RealTime IT News

Google Base: Toward a Walled Garden

Anyone can search the Web. Now, Google aims to create its own invisible Web , which will be invisible to anyone not using Google.

Google launched a beta version of Google Base on Wednesday. The tool, in testing since October, lets users upload all kinds of content to Google's servers.

It is an extension of Google's existing content-collection efforts, with a goal of broadening Google search results, according to Salar Kamangar, vice president of product management.

"We think of it as an extension of the ways we have for collecting information," he said. "The prior method was one where we pulled information from the Web crawl, and that will continue to be our primary method. But we're experimenting with methods of pushing information ... where people can create content and push it to us."

Google Base lets users describe the content to be uploaded and assign attribute tags. When someone searches Google Base, each result will include a list of attributes to help the searcher hone in on the more relevant result.

The attributes are a way for Google to study whether tagging can increase search relevance, Kamangar said. "We are thinking about this as a way to have more search results in our regular properties, and experimenting with attributes to see if they might improve search results," he said. If it does, the search provider may extend tagging to organic search.

Gautam Godhwani, CEO of SimplyHired, a career resource site that aggregates job listings from other sites, said Google Base was a very significant shift from Google's old mission of organizing the world's information.

"We're seeing the movement toward integrating data that either doesn't exist online at all or isn't available in a meaningful structured way at all," he said. "In the process of creating structured data, Google is saying, 'We don't just take data from the Web, we'll take data from anywhere.'"

To seed the database, Google worked with several information providers, including ArtNet, an online directory and marketplace for art; Career Builder, a job listings site; CollegeBoard.org, a membership organization that hosts college-planning resources; StepUp, a company that lets people search product lists of local retailers; and the World Resources Institute, an environmental think tank that uploaded links to data on sustainability issues.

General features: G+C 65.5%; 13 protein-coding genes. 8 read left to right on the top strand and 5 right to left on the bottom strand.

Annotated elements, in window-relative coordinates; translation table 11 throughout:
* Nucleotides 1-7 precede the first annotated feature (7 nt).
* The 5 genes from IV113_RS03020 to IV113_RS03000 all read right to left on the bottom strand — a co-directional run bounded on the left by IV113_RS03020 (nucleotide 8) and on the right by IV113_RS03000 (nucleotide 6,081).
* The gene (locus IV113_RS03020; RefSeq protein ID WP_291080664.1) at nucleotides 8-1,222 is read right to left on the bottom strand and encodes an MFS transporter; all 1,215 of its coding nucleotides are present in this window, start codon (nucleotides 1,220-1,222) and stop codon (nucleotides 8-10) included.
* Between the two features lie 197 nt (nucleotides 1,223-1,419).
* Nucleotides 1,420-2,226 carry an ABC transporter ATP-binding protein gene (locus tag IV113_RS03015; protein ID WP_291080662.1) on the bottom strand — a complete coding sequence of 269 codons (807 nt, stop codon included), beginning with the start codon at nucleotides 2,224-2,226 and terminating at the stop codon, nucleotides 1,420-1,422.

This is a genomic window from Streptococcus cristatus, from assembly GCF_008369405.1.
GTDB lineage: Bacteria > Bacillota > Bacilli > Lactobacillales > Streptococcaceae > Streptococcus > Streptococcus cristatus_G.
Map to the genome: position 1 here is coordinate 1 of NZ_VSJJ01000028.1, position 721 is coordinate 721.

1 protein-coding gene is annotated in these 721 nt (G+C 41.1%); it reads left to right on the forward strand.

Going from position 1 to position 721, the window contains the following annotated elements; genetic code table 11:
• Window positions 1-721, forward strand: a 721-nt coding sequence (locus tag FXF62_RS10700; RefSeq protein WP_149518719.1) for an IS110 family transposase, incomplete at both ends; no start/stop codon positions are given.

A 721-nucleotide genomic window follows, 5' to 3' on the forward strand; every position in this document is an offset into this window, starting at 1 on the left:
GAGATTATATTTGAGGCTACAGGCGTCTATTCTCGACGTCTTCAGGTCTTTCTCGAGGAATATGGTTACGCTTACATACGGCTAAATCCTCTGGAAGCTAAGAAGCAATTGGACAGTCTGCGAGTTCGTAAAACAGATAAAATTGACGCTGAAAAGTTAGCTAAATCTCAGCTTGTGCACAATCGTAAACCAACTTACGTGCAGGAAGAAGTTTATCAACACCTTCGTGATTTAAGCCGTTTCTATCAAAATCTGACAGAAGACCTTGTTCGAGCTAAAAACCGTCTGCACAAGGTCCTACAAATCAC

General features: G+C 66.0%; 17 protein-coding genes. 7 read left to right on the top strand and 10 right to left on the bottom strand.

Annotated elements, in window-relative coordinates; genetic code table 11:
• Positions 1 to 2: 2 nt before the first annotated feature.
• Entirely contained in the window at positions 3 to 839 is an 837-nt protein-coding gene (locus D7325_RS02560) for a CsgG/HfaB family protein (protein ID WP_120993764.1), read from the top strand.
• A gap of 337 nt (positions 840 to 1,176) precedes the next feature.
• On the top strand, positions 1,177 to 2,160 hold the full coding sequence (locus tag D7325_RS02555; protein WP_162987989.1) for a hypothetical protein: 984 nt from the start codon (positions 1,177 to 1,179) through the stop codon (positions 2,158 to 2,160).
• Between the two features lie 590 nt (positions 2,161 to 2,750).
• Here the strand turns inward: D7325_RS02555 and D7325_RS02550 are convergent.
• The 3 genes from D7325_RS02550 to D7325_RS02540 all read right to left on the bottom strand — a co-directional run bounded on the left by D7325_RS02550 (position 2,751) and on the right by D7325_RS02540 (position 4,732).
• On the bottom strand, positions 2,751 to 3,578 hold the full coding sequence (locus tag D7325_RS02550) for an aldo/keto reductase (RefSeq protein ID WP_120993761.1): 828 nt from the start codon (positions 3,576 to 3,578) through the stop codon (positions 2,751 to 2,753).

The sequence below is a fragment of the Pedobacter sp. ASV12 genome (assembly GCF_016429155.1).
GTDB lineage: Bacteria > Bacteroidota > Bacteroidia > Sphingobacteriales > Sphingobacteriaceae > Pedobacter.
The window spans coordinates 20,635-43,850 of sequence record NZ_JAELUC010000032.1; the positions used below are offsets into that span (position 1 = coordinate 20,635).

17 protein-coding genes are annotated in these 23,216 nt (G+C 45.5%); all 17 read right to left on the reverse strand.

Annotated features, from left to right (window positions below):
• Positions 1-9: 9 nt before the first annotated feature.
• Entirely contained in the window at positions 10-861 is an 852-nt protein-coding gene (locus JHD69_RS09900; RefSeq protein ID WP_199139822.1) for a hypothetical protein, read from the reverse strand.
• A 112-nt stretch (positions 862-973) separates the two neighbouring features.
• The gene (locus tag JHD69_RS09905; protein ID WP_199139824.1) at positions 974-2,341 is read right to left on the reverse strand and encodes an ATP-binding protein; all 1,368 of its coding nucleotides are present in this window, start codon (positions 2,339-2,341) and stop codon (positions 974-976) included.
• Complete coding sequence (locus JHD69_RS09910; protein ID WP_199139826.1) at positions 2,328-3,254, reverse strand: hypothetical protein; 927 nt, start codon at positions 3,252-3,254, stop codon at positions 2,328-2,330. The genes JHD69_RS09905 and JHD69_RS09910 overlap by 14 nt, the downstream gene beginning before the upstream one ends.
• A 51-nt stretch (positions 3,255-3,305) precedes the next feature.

The company said Google Base demonstrates its efforts to make more types of information discoverable online. The move highlights a growing trend in search: proprietary content in the index.

R&D aimed at improving search relevance shows diminishing returns. Yahoo , MSN and AOL Search has been able to wrest share from Google despite launching their own search technologies. Instead, the top four providers have been working to amass unique content.

AOL is bulking up its multimedia search index with 15,000 exclusive licensed video assets from Time Warner.

MSN is in the process of scanning 25 million pages of books from the collection of the British Library.

And the beta version of Yahoo's My Web 2.0 search technology takes into account tags and ratings of Web content produced by those in the searcher's network.

Kamangar said Google plans to allow third parties access to the database content. When asked whether MSN's and Yahoo's crawlers would have access, he said, "We're putting this out and making decisions later. It's certainly possible. That's the principle: We do not want to lock this information."

Peter Zollman, principal of Classified Intelligence, a market-research firm focused on the classified listings industry, considers Google Base as the basis for a full-blown classified listings service, another service that Google is rumored to be brewing in its basement.

"Google's product is not a sure thing," wrote Zollman in a research note Wednesday. "But it still poses an enormous challenge to traditional classified advertising publishers who use the pay-to-advertise model.

"Since all Google Base ads are free, the value of the contextual ads around it will soar, and the price pressure on traditional classified advertising publishers will intensify."